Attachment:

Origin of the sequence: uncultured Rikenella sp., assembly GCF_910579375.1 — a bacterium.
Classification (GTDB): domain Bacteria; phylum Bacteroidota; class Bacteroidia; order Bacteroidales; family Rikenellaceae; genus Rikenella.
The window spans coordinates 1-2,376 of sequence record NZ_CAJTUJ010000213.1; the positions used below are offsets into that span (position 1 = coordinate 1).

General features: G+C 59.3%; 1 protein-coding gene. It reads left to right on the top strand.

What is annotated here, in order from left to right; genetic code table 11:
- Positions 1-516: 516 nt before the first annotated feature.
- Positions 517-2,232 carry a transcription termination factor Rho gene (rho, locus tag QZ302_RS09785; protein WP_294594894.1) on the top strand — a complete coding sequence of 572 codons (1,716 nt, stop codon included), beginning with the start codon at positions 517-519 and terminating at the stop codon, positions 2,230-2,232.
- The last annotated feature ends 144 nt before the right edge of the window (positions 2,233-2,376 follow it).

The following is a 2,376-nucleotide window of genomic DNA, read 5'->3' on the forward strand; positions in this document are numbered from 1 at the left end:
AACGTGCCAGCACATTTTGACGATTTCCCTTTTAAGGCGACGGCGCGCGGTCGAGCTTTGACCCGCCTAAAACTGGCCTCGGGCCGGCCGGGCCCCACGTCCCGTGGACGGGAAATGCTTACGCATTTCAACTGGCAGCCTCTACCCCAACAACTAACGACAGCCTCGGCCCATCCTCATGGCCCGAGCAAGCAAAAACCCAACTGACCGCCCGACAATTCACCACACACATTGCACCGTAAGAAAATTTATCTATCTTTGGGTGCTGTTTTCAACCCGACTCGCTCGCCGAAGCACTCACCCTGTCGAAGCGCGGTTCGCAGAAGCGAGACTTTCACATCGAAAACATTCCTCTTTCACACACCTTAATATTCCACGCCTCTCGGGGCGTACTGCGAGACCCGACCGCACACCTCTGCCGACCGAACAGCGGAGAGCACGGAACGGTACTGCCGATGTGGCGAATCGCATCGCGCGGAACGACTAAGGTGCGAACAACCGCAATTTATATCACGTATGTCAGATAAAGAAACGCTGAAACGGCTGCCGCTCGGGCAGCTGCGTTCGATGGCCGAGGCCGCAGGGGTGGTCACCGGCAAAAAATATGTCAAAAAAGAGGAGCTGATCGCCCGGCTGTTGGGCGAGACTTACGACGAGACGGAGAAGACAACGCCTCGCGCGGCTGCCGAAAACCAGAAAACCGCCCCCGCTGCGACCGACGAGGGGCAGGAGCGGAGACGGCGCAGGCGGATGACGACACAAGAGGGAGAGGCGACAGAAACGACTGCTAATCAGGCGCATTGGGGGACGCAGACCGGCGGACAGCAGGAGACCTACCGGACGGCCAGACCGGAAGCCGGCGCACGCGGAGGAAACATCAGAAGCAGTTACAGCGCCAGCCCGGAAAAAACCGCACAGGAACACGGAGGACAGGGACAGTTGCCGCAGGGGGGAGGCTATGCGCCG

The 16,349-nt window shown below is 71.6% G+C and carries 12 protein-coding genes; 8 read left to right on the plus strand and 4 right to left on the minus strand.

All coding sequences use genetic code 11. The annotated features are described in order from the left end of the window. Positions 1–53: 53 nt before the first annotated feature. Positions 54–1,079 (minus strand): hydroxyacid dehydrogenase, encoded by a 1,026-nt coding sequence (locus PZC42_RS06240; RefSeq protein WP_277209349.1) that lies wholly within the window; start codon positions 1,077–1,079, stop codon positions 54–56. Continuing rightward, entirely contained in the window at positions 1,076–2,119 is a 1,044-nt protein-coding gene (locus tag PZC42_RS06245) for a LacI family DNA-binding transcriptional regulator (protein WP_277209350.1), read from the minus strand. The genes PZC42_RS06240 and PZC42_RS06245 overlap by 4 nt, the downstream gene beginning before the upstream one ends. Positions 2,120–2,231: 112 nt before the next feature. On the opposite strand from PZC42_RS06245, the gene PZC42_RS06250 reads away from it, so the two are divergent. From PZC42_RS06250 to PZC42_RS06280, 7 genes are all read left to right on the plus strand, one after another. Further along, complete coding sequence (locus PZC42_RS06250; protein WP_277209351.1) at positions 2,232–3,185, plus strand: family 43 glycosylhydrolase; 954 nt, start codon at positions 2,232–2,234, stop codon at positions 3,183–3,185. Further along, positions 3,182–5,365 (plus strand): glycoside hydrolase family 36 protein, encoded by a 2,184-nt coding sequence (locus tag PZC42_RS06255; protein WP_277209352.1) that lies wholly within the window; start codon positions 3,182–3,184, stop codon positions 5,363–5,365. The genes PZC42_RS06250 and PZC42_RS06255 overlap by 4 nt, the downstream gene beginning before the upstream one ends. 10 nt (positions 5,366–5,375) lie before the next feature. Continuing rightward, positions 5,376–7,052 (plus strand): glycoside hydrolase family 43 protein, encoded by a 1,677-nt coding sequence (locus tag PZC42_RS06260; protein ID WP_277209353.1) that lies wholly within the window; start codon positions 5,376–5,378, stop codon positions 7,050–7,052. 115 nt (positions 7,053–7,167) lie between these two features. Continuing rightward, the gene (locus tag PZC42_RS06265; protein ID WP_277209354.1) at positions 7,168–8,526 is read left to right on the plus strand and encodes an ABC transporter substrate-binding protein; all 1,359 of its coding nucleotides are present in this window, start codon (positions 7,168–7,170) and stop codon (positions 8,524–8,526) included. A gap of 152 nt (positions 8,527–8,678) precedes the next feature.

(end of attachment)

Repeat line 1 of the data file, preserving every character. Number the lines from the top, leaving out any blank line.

Origin of the sequence: uncultured Rikenella sp., assembly GCF_910579375.1 — a bacterium.